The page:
Now it’s time for some XML! Let’s take what you’ve learned and manually convert the Cisco RVS4000 and WRVS4400N Web Management Interface Vulnerabilities security advisory into a CVRF document. Please note that this process is meant to be instructive and somewhat of a stream-of-consciousness-narrative of how to manually build your first CVRF document. It is expected that, by and large, this process would itself be automated and CVRF document producers would have in-house code to parse their own documents and emit CVRF.
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Tags: automation, cvrf, intelligent automation, security, security advisories
Today, Cisco announced the Industrial Ethernet (IE) 2000 switch series which will help customers build intelligent networks for industrial automation by delivering highly secure, scalable connectivity from plant floor to enterprise network.
Cisco’s IE2000 switch series provides:
– consistent network services between industrial networks and enterprise business applications
– integrated security
– better manageability
– highly secure remote access and monitoring of automated systems
– intelligent energy management with visibility into machine performance to help customers better manage costs.
The IE2000 industrial switch also interoperates across corporate and manufacturing floor networks in a cost-effective manner to deliver video and corporate applications to manufacturing plant floor.
The IE2000 switch series is key product from our Connected Industries business unit. According to Maciej Kranz, vice president and general manager of Cisco’s Connected Industries business unit, “Major sectors of the economy are undergoing a transformation driven by new requirements around production and factory automation, traffic management, data analytics and machine-to-machine communication. Cisco’s Connected Industries business unit was created to help customers realize the benefits of the transition to Ethernet and IP across the operational technology segments including manufacturing plants, transportation infrastructure and vehicles.”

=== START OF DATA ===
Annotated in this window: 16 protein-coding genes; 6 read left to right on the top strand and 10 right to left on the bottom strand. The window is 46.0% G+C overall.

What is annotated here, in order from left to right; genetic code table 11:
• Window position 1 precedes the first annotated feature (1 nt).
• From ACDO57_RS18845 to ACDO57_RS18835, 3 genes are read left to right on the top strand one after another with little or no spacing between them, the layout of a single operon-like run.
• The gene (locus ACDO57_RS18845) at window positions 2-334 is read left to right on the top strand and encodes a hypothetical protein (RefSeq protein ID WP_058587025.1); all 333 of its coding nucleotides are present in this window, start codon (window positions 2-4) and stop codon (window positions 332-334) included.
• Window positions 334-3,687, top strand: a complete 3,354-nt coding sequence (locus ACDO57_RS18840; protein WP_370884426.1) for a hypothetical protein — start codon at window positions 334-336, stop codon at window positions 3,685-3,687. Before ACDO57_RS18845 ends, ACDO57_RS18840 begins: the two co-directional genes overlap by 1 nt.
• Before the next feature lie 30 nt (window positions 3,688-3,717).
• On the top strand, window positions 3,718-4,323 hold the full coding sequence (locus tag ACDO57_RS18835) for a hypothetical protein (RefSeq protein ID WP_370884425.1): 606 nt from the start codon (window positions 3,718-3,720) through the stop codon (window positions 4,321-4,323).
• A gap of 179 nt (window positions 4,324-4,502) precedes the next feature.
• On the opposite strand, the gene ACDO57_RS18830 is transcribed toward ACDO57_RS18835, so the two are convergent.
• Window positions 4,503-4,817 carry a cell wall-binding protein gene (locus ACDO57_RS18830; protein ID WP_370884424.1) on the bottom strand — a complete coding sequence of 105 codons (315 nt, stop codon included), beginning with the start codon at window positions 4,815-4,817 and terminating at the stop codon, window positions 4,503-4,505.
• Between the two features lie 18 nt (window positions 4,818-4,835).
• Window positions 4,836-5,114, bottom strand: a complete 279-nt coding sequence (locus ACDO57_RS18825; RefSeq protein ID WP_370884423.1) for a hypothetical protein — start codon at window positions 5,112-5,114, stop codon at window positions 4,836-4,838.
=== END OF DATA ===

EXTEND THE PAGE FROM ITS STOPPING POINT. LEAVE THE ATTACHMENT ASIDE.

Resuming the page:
Many of you have highlighted machine-to-machine (M2M) communications as a key consideration for organizations over the next few years. Cisco’s own Visual Networking Index (VNI) showed that, by 2016, there will be nearly 2 billion machine-to-machine wireless connections. This includes everything from in-car GPS systems to asset tracking systems in manufacturing and other sectors.
The result is a need to more tightly connect and integrate devices, machines and vehicles with traditional enterprise networks. This “Industrialization of the Internet,” as Cisco calls it, will accelerate the networking industry beyond the IT and service provider (SP) networks in industries such as manufacturing and transportation.
Any industry analysts interested in more information on Cisco’s innovations for industrial automation, please contact me for details of our upcoming session with Maciej Kranz and the Connected Industries team. This will include a more detailed overview of this announcement, more background on the Connected Industries business unit and the opportunity for Q&A.
Tags: automation, Borderless Networks, Connected Industries, Ethernet to the factory, IE2000, industrial ethernet, Industrial Networks, Intelligent Networking, M2M, Machine to Machine, Manufacturing, switching, visual networking index, vni